Burdened by centuries of antagonistic Catholic-Jewish history reaching back to since before the 1948 establishment of the state of Israel, the road to Vatican-Israeli relations has been rocky.
Still, as Pope Benedict XVI prepares for his first papal visit to the Holy Land on May 8-15, there are signs that Catholic-Jewish relations continue to get closer, despite some recent bumps.
The complex and difficult relationship has seen the Catholic Church move from the Crusades and Inquisition to the establishment of full diplomatic relations with the Jewish state, signing the historic Fundamental Agreement with Israel in December 1993. Observers note that the agreement extended the theological advances of Nostra Aetate -- the 1965 Second Vatican Council declaration on the Church's relationships with non-Christian religions that condemns anti-Semitism and forbids blaming Jews for the death of Jesus -- into the political arena, taking a historic step forward in the evolution of the Catholic Church's attitude toward Judaism and the Jewish people.
The relationship between the two entities is not only entangled in theological and historical questions, but also with political and strategic considerations in a volatile region where the surrounding Arab countries view Israel with enmity, Palestinians and Israeli claim sovereignty over the city of Jerusalem as their capital and an embattled and diminishing Christian community is struggling for survival.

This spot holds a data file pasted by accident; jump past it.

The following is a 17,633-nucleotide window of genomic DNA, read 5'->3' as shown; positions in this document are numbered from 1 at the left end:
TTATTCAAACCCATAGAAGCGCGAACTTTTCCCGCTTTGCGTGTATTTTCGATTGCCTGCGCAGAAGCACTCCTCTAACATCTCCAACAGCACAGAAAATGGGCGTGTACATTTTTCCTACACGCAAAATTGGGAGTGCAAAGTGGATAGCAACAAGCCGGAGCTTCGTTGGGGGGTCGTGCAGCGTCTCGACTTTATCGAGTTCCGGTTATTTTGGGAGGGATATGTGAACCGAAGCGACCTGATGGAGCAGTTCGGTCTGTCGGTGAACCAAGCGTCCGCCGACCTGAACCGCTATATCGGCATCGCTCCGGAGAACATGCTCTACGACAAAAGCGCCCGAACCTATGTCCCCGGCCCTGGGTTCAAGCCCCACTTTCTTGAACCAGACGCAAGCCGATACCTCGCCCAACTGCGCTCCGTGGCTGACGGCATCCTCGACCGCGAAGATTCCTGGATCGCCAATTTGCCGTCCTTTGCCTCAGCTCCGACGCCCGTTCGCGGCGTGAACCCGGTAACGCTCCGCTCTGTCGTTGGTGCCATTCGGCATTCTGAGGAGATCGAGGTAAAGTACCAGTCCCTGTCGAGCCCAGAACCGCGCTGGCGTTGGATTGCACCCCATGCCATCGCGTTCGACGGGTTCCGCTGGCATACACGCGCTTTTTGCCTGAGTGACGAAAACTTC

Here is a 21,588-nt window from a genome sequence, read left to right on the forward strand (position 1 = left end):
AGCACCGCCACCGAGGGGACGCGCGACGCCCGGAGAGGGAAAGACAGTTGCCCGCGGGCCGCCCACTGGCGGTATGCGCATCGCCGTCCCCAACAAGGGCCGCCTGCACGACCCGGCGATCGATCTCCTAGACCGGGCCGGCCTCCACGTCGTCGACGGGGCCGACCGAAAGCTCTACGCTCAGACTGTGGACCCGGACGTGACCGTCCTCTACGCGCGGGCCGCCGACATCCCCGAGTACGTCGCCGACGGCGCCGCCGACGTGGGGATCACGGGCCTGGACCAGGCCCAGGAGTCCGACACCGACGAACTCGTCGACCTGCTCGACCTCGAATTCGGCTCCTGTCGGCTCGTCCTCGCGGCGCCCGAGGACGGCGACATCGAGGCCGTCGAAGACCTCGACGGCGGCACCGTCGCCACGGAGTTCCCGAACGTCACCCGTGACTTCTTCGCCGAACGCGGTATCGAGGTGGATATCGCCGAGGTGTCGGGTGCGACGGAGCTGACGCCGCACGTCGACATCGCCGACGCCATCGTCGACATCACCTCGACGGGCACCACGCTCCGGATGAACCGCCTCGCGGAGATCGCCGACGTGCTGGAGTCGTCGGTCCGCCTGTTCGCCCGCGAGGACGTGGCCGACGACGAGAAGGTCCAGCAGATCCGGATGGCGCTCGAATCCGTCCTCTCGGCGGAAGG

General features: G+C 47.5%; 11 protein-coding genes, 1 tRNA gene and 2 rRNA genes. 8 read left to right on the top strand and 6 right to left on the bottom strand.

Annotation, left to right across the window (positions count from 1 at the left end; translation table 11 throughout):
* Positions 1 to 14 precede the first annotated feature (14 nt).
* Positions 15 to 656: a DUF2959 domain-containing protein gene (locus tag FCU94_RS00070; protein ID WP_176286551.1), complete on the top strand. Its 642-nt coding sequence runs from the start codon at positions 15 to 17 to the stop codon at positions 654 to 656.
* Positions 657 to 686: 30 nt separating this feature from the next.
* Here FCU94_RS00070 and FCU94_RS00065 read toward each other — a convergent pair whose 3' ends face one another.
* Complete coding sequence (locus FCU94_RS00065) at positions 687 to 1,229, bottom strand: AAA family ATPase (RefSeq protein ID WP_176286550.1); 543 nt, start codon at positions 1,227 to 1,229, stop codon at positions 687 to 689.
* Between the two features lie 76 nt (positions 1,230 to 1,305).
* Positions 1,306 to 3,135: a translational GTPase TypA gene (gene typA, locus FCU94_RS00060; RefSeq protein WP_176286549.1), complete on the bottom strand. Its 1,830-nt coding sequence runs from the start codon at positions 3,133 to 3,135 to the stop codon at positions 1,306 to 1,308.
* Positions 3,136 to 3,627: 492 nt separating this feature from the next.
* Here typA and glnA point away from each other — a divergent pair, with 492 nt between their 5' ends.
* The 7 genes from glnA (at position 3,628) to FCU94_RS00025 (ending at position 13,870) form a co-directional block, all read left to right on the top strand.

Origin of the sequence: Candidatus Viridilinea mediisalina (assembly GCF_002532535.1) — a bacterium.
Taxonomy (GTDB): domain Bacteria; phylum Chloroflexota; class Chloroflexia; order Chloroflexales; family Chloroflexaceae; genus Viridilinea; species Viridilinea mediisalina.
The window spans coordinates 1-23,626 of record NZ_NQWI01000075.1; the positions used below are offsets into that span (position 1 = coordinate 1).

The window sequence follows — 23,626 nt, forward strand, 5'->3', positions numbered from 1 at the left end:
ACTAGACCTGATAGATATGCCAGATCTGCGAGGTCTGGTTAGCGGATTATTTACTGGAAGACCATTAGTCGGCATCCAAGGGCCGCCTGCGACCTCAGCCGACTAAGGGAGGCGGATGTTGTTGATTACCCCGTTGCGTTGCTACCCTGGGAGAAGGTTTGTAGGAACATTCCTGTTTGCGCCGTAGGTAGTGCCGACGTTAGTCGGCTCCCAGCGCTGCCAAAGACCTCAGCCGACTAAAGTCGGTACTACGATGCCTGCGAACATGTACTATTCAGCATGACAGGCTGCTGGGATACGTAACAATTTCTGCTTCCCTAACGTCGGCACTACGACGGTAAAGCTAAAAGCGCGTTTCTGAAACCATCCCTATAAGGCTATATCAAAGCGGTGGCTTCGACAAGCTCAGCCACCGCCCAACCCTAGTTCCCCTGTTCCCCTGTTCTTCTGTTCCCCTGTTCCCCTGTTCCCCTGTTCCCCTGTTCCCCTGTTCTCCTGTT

Though signed almost 15 years ago, aspects of the Fundamental Agreement have yet to be implemented, frustrating some in the Vatican. It took much longer than the two years agreed upon in the Fundamental Agreement to complete a juridical agreement and the fiscal arrangement is still being negotiated, though advances have been made under Pope Benedict.
Changes in political leadership after several Israeli elections have contributed to the delays, as has the political reality of the Holy Land that has seen the assassination of an Israeli prime minister, the outbreak of the second intifada in 2000, the second Lebanon War and, more recently, this winter's war in Gaza since the signing of the agreement with the Vatican.
In addition, Israel feels it must deal with economic issues cautiously as any precedents it sets with the Catholic Church could also be claimed not only by other Christian denominations, but also by the institutions of the larger Muslim and Jewish populations demanding equal economic privileges.
Some analysts point out that in its dealing with Israel, the Vatican also must take into account the position of the Catholic communities in the region vis-a-vis the majority Muslim community.
The Vatican also signed an agreement with the Palestinian Authority in 2000 dealing with the freedom of religion, preservation of the status quo of holy places and the legal standing of the Catholic Church in the Palestinian Territories.
Relations with a Vatican led by Pope John Paul II were seen relatively favorably by most Israelis because of the many reconciliatory steps he took toward Judaism and Israel -- including the first visit of a pope to the Great Synagogue in Rome in 1986, which opened a new era in Vatican-Israel relations. Having grown up with Jewish friends in his Polish village, he was also an outspoken critic of anti-Semitism and Nazism.